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2 minutes ago, klgraham1013 said:

So...the best feature was one that invalidated another "feature."

Says something about the wobbly rocket "feature" in the first place.

Wobbly rockets aren't a feature. They're a consequence of the simulation. And of real life.

Struts (auto- or otherwise) allow you to compensate for it. KJR allows you to ignore it.

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4 minutes ago, 5thHorseman said:

Wobbly rockets aren't a feature. They're a consequence of the simulation. And of real life.

Struts (auto- or otherwise) allow you to compensate for it. KJR allows you to ignore it.

I have a response...but it's not worth it.  The game's not changing.  This is what we got.

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Posted (edited)
2 hours ago, klgraham1013 said:

So...the best feature was one that invalidated another "feature."

Says something about the wobbly rocket "feature" in the first place.

The wobbly rocket "feature" is really just a consequence of the fact that there are many joints in the rocket (between stacked fuel tanks) that would be non-existent in the real world. Mods that allow you to construct a single fuel tank of any size (such as Welding or Procedural Parts) will solve the problem.

Otherwise, auto strut and rigid attachment are your best friends.

Edited by 100055

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Use autostruts. Pick the topmost fuel tank on your rocket and set it to "heaviest parts", which is usually your bottom most fuel tank. This help stiffen the whole rocket. For space station, make sure you only have ONE reaction wheel working. This include parts with reaction wheel as well (Drone, command module, etc). or you can disable SAS. Use warping to kill rotation. It also help if you can reduce the sensitivity of your control. Jerking from oversensitive control can lead to spaghetti effect.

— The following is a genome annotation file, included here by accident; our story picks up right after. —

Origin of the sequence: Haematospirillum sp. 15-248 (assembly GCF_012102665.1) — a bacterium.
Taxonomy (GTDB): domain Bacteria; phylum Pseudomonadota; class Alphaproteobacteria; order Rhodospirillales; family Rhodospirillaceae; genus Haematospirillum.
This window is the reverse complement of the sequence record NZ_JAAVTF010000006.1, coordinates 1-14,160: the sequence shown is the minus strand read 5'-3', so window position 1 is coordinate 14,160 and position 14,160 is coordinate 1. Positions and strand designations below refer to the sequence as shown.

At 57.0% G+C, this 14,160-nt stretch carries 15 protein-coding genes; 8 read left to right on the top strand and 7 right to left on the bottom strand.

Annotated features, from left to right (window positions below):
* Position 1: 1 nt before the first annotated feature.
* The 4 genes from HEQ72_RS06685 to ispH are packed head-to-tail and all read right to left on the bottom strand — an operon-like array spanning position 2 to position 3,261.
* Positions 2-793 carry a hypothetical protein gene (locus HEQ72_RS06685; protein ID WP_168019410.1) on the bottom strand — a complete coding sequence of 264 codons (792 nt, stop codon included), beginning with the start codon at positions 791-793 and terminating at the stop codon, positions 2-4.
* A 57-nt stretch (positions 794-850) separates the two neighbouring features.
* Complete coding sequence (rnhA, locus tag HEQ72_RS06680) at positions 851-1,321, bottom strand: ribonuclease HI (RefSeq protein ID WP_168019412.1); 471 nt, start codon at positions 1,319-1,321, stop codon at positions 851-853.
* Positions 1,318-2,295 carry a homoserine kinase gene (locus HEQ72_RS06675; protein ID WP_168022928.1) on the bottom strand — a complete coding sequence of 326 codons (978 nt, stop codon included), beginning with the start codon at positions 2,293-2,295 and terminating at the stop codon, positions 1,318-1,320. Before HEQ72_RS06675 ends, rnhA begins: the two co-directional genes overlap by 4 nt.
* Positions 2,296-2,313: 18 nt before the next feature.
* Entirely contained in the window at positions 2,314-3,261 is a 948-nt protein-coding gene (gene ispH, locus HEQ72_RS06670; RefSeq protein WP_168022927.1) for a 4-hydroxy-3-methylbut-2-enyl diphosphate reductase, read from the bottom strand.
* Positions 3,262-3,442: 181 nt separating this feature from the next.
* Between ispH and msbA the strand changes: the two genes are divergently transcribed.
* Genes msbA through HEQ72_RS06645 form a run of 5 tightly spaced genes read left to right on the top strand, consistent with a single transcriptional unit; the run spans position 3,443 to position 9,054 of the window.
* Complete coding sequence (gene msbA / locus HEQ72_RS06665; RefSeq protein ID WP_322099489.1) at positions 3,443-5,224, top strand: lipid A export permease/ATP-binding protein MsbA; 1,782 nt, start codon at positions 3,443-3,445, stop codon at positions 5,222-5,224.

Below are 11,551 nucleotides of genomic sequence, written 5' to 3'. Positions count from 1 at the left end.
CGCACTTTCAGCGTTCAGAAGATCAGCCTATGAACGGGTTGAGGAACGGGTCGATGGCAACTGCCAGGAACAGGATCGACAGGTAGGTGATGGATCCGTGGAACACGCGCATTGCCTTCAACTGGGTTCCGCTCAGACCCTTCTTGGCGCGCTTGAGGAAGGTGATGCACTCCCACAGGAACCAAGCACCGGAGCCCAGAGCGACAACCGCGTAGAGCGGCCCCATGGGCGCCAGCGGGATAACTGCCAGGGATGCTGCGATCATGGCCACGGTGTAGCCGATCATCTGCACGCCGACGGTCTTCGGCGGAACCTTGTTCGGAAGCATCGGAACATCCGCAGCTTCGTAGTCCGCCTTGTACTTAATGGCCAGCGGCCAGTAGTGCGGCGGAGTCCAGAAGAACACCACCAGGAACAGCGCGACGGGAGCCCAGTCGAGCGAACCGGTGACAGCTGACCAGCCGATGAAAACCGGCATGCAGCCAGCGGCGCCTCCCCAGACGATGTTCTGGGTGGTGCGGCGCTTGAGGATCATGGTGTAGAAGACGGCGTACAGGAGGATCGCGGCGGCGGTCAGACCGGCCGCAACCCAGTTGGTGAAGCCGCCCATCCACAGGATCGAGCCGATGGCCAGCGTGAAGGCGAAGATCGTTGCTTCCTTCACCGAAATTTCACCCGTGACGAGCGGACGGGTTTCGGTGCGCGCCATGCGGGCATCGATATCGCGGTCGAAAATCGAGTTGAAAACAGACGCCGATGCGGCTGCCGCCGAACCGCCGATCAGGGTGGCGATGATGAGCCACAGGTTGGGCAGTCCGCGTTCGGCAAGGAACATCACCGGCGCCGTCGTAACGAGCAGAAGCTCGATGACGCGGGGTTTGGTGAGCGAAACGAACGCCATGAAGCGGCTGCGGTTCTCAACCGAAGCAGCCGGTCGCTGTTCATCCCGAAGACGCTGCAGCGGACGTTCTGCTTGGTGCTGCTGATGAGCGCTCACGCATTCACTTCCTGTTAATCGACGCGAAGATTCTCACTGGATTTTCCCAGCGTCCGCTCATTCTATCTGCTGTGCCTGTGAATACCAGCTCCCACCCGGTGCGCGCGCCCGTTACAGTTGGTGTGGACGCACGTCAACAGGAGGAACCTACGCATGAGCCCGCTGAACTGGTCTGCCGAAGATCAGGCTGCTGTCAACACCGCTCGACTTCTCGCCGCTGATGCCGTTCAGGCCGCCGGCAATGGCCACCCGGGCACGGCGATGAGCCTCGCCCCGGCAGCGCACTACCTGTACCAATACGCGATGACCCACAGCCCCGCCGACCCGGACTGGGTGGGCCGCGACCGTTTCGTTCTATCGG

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15 minutes ago, Fadly said:

Use autostruts. Pick the topmost fuel tank on your rocket and set it to "heaviest parts", which is usually your bottom most fuel tank. This help stiffen the whole rocket. For space station, make sure you only have ONE reaction wheel working. This include parts with reaction wheel as well (Drone, command module, etc). or you can disable SAS. Use warping to kill rotation. It also help if you can reduce the sensitivity of your control. Jerking from oversensitive control can lead to spaghetti effect.

Exactly.

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Posted (edited)

I don't really get what people are complaining about. The autostrut and rigid attachment features were literally game changers, my rockets are almost boringly stable now, and I launch some pretty wonky stuff sometimes. I remember a time when you had to build a damn scaffolding onto the boosters to keep the thing stable.

Edited by Mjarf

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4 hours ago, Mjarf said:

my rockets are almost boringly stable now, and I launch some pretty wonky stuff sometimes. I remember a time when you had to build a damn scaffolding onto the boosters to keep the thing stable.

This.  A little wobble in my rocket, and I'm like "Oh I remember those days". 

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On 5/13/2018 at 4:34 AM, DoctorDavinci said:

If you really want to get technical about the spaghetti rockets being discussed in this thread then perhaps read the below linked PDF ... TL;DR is that rocket scientists actually design rockets to bend and flex :wink:

A little. Not like wet noodles.

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8 minutes ago, Kerbital said:

A little. Not like wet noodles.

Perhaps if one used good engineering and design principals the 'wet noodles' described wouldn't be so noodley :rolleyes: